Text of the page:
Family : Molidae
Text © Giuseppe Mazza
English translation by Mario Beltramini
The Ocean sunfish (Mola mola Linnaeus, 1758) belongs to the class of Actinopterygii, the ray-finned fishes, to the order of Tetraodontiformes and to the family of Molidae which counts only 3 genera: Ranzania (one species only, the Ranzania laevis Pendant, 1776), Mola (two species: Mola mola Linnaeus, 1758 and Mola ramsayi Giglioli, 1883) and Masturus (only one species, the Masturus lanceolatus Liénard, 1840).
The name “mola” attributed to the genus and to the species, means in Latin “millstone, grindstone”, each one of the two overlapping big round stones, which have grooves with sharp edges, once used for grinding, with their rotation, the cereals or for shattering the olives. It is, in short, a fish shaped like a millstone.
The ocean sunfish is a marine species present in the tropical and subtropical waters of the whole world, Mediter- ranean included, with temperatures between the 12 and 25 °C.
Usually, it lives offshore, far away from the coasts, but recently a juvenile has remained for three days in the small Larvotto marine reserve, in the Principality of Monaco, and has gone into the deep only after having ended up in the newspapers.
Even if it is not equipped with the swim bladder, the ocean sunfish can go down up to 480 m of depth, but it is not rare to see it in surface with the dorsal fin out from the waters and the body almost horizontal while basking. A technique which allows the fish to live also in rather cool zones, getting rid, at the same time, of many parasites thanks to the birds.
Is the biggest extant bony fish, with a record of 3,35 m of length, from the tip of the dorsal fn to the anal one, and with a weight of about two tons.
These are precise figures, concerning a male specimen fished in 1913, and seen that the females are usually bigger, these impressive dimensions might be ex- ceeded.
The oval body, flattened on the sides, is characterized by two huge fins: the dorsal, with 15-18 unarmed rays, and the anal, practically identical, with 14-17 rays. They are united on the back by a sort of a fringe, called “clavus”, which corresponds to the caudal fin and serves as rudder.
These two blades move synchronized from side to side and can advance the fish, when needed, with surprising speed.
The ventral fins are absent and the pectoral ones, with 12-13 unarmed rays, are rounded, short, spatula-shaped, sustained by a protruding obliquely peduncle, close to the opening of the gills which is reduced to a small circular hole.
The eyes, with silvery iris, are fairly big but the mouth, not protractile, is proportionally very small. The teeth, partly fused together, form a cutting bony beak and the snout has, in the males, an odd fleshy appendage similar to a nose.
The colouration is very much variable. Usually, the two big fins, the back and the caudal part are brown with olive reflections, whilst the rest of the body is more or less silvery.
The skin, thick and rough, is covered by very small, not overlapping scales, practically inexistent, and supported by a cartilaginous layer which protects, like a cuirass, the flabby and watery flesh. It seems to be made of leather, rich of incrustations and scars, and even if it secretes protective mucus it is attacked by various species of parasites, at times even internal.
In 2004, just to say, at the Acores they have found an individual having the oesophagus encrusted by cirripeds, to be precise a colony of Lepas anatifera, which by sure was taking advantage from the transit of the food and the well protected position.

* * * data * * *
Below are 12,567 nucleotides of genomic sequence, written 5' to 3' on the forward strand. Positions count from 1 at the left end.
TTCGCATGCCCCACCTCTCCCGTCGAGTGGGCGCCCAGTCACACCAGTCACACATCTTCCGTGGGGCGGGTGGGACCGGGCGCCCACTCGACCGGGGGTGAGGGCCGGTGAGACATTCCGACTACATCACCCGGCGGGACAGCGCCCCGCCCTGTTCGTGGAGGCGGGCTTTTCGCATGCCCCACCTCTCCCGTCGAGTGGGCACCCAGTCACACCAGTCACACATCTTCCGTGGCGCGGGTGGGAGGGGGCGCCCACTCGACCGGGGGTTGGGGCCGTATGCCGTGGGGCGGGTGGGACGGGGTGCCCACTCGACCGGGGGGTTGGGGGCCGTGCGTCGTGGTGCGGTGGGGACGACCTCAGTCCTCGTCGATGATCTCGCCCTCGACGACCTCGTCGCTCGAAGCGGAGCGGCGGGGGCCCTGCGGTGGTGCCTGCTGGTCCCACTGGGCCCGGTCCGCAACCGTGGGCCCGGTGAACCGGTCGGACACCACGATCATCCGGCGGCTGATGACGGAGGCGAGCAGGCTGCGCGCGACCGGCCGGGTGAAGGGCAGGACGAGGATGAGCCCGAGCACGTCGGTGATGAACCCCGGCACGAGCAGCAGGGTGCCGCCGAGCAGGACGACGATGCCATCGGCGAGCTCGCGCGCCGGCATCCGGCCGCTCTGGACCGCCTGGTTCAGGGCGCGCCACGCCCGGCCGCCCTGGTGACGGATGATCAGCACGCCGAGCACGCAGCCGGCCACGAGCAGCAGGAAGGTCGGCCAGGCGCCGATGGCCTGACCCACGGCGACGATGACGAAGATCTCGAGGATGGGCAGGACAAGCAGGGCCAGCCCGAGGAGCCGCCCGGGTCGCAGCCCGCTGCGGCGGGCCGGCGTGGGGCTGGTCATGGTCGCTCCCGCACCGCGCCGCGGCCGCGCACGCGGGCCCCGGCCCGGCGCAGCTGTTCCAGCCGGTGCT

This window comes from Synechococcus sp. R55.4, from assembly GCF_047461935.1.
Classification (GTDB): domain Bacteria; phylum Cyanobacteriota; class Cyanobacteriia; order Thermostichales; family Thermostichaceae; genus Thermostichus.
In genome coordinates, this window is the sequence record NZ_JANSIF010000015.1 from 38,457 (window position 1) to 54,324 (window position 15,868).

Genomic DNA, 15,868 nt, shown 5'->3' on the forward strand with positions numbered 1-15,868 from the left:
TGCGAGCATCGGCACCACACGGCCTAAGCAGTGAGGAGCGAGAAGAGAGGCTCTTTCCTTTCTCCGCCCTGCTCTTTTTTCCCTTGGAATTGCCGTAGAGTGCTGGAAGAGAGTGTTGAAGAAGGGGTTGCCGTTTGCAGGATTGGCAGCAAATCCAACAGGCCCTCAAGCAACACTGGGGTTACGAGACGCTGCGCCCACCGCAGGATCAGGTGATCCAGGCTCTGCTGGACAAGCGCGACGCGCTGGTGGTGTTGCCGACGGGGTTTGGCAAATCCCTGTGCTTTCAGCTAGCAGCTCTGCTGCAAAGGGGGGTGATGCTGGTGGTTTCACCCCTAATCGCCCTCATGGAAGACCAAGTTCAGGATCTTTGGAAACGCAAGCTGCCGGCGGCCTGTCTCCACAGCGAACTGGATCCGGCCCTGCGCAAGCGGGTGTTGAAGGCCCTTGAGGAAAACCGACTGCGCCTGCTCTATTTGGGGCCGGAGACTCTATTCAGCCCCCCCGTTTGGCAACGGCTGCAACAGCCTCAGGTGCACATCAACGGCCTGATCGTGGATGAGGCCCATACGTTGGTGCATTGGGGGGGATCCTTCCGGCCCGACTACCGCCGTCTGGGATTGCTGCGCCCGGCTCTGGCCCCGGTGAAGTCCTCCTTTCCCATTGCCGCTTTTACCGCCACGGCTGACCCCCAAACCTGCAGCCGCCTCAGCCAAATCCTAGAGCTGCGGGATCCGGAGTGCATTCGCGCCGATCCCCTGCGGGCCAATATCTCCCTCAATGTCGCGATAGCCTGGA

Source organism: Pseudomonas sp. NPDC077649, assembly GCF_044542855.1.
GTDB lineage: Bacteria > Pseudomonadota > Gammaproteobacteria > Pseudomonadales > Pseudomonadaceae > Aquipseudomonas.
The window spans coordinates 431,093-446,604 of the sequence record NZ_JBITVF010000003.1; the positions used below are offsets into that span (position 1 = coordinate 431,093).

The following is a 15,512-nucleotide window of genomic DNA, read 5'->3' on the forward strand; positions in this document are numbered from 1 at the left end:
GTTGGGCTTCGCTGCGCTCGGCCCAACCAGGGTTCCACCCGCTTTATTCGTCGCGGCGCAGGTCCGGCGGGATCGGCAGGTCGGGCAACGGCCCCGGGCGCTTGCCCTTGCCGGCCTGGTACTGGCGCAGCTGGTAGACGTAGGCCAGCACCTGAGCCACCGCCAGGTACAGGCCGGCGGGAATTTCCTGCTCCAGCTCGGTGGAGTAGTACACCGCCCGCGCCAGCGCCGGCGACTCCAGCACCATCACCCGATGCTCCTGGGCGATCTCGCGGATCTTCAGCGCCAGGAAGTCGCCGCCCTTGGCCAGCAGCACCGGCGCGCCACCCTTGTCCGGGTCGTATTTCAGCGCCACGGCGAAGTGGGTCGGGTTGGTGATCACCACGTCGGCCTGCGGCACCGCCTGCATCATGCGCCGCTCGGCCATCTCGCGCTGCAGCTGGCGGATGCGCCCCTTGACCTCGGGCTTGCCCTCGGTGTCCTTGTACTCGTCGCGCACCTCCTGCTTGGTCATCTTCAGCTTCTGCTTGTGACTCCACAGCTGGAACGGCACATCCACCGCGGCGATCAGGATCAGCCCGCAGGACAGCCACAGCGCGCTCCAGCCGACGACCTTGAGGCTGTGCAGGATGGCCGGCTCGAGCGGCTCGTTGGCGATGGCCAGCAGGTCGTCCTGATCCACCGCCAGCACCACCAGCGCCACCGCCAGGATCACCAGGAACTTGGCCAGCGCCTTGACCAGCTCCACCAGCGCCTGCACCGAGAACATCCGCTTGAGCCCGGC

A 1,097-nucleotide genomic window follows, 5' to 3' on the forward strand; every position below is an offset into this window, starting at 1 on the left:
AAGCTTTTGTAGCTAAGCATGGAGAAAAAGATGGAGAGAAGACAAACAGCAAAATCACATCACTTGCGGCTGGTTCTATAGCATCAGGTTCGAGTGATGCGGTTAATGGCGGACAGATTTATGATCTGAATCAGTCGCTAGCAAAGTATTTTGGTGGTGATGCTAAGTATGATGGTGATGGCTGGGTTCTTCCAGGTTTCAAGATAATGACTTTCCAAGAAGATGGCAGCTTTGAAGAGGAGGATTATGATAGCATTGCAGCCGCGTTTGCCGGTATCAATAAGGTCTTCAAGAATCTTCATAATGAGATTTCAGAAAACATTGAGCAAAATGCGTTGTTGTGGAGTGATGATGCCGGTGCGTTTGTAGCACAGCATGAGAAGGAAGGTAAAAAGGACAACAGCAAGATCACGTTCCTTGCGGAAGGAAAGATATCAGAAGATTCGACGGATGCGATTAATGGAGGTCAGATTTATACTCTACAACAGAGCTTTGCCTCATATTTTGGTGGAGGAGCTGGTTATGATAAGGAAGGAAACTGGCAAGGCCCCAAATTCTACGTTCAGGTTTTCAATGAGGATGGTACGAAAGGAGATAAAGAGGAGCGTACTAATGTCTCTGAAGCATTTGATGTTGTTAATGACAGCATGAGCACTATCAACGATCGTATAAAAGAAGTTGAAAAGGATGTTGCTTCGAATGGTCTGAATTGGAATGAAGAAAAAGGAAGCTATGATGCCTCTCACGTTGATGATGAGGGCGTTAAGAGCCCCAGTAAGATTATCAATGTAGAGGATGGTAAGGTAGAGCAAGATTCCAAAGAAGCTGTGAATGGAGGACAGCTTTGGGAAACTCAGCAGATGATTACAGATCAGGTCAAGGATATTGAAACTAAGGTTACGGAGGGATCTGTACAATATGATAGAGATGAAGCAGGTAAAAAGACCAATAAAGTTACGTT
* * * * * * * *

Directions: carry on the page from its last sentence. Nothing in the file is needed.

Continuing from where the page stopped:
It is a shy and peaceful fish living solitary or in small schools. It seems that its choice dish is the jellyfishes, but it nourishes also of planktonic crustaceans, echinoderms, salemas, squids and fishes, in particular young eels, not to forget the sea weeds.
The females may spawn even 300 million of eggs, fecundated to the best by the male. The planktonic larvae get through three stages of development, showing traditional fins and spines similar to sea urchins before getting the look of the adults.
In nature the ocean sunfishes are easy preys of the killer whales, of the sea lions and of the sharks. Even if some parts are used in the Chinese medicine, they are not fished because their flesh, little appetible, is also poisonous as is the case of the balloonfishes and the puffers belonging to the same order of the Tetraodontiformes.
This does not prevent the fact, unluckily, that they drop into the nets of the fishing industry and the members of the species are nowadays rapidly decreasing and is listed as “vulnerable” on the Red List.
Tetraodon mola Linnaeus, 1758; Orthragoriscus mola Linnaeus, 1758; Mola aculeata Koelreuter, 1766; Diodon mola Pallas, 1770; Diodon nummularis Walbaum, 1792; Mola rotunda Cuvier, 1797; Orthragoriscus hispidus Bloch & Schneider, 1801; Orthragoriscus fasciatus Bloch & Schneider, 1801; Cephalus brevis Shaw, 1804; Cephalus pallasianus Shaw, 1804; Diplanchias nasus Rafinesque, 1810; Orthragus luna Rafinesque, 1810; Mola aspera Nardo, 1827; Mola hispida Nardo, 1827; Cephalus ortagoriscus Risso, 1827; Diodon carinatus Mitchill, 1828; Pedalion gigas Guilding, 1838; Ozodura orsini Ranzani, 1839; Tympanomium planci Ranzani, 1839; Trematopsis willugbei Ranzani, 1839; Orthragoriscus retzii Ranzani, 1839; Orthragoriscus ghini Ranzani, 1839; Orthragoriscus rondeletti Ranzani, 1839; Orthragoriscus blochii Ranzani, 1839; Orthragoriscus alexandrini Ranzani, 1839; Orthragoriscus redi Ranzani, 1839; Orthragoriscus elegans Ranzani, 1839; Molacanthus pallasii Swainson, 1839; Orthragoriscus lunaris Gronow, 1854; Orthragoriscus analis Ayres, 1859; Aledon storeri Castelnau, 1861; Aledon capensis Castelnau, 1861.